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DOCUMENT 11 Interactive Radio Instruction

Interactive radio has been used to enhance formal and informal education programs for approximately 30 years. As this document indicates, its prime focus has been on pupil activity. However, it offers significant opportunities for the professional development of teachers. As connectivity and access to appropriate equipment improves, similar programs may be achieved with newer technologies. At present it offers interesting possibilities for incorporation into open and distance-learning CPD programs.



What Makes Interactive Radio Instruction Different from Other Distant Learning Methods?

IRI is the use of lessons in which an audio component--delivered by an "audio teacher" through the radio or audiocassette--and classroom activities, carried out by the learners, are carefully integrated. Within this structure, the audio teacher directs learner activities (exercises, answers to questions, songs, and practical tasks), which take place during carefully timed pauses in the audio script. The classroom teacher acts as a facilitator. IRI is distinct from most other forms of distance education because its primary goal is to improve the quality of education. Unlike many distantlearning efforts that prioritize accessibility, IRI was initiated as a tool for the classroom to counteract low levels of teacher training, poor achievement among learners, and limited resources. While IRI has demonstrated that it can be used to expand access and increase equity in both formal and informal educational settings, it retains an emphasis on quality improvement. IRI's development strategy and methodology require active learning, attention to pedagogy, and formative evaluation to be included in the design. The IRI methodology is also different in that it requires learners to react to questions and exercises through verbal response to radio characters, group work, and physical and intellectual activities while the program is on the air. For both the teacher and the student, the lesson becomes an immediate hands-on and experiential guide. Short pauses are provided throughout the lessons after questions and during exercises to ensure that students have the time to adequately think and respond. Interaction is also encouraged within the learning environment between the teacher and learners as they work together to conduct short experiments, do activities,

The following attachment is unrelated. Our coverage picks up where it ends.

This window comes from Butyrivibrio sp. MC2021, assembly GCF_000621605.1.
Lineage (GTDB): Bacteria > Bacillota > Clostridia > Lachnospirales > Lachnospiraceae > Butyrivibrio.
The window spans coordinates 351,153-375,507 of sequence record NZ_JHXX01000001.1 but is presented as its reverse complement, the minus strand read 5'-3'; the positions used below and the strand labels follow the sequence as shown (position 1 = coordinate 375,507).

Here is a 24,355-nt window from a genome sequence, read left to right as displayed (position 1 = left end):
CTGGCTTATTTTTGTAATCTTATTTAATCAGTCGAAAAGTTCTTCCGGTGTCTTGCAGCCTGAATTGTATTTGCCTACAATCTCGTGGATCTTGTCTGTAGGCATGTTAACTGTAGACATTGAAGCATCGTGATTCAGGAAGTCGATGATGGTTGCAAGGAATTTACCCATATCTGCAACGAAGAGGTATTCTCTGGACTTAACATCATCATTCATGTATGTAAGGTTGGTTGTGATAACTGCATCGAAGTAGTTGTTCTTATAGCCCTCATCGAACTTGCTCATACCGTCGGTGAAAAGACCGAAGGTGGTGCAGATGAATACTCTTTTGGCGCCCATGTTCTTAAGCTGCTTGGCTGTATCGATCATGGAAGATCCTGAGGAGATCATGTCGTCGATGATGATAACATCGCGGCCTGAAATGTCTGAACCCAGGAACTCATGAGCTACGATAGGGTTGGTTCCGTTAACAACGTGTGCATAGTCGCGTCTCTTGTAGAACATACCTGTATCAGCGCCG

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and solve problems using local resources, imaginative situations, and stories. The pedagogy of IRI is deliberate: IRI series guide participants through a progression of activities related to measurable learning objectives. Educational content is organized and distributed across lessons so that learning is built upon previous knowledge, and new learners can more easily construct an understanding of the subject being taught. Activities and problems are first demonstrated by radio characters so that the teacher and learners understand the process and the skills and support that may be required. All of these elements are knit together through storylines, music, characterization, and other attributes available through the audio medium. IRI programs are tailored specifically to the audience and the context in which they will be used. One of the most important aspects of the design, therefore, is the reliance on audience research, participation, and evaluation to ensure that lessons are engaging and relevant and that learners achieve their educational objectives. In the preparation of an IRI series, the format, activities, and pauses in a program change with each new cycle of observation and feedback.



What Is Known about Effectiveness?

The appeal of the IRI approach can partially be attributed to the learning gains for students using IRI programs as compared to students in control groups. While these data are impressive at face value, they are even more impressive when effect sizes (the effectiveness quotient in costeffectiveness studies) are analyzed.

Source: Bosch, A. Interactive Radio Instruction: Twenty-three Years of Improving Educational Quality. Washington, D.C.: the World Bank. See Also: Improving Educational Quality Through Interactive Radio Instruction: A Toolkit for Policymakers and Planners. Washington, D.C.: the World Bank March 2005.


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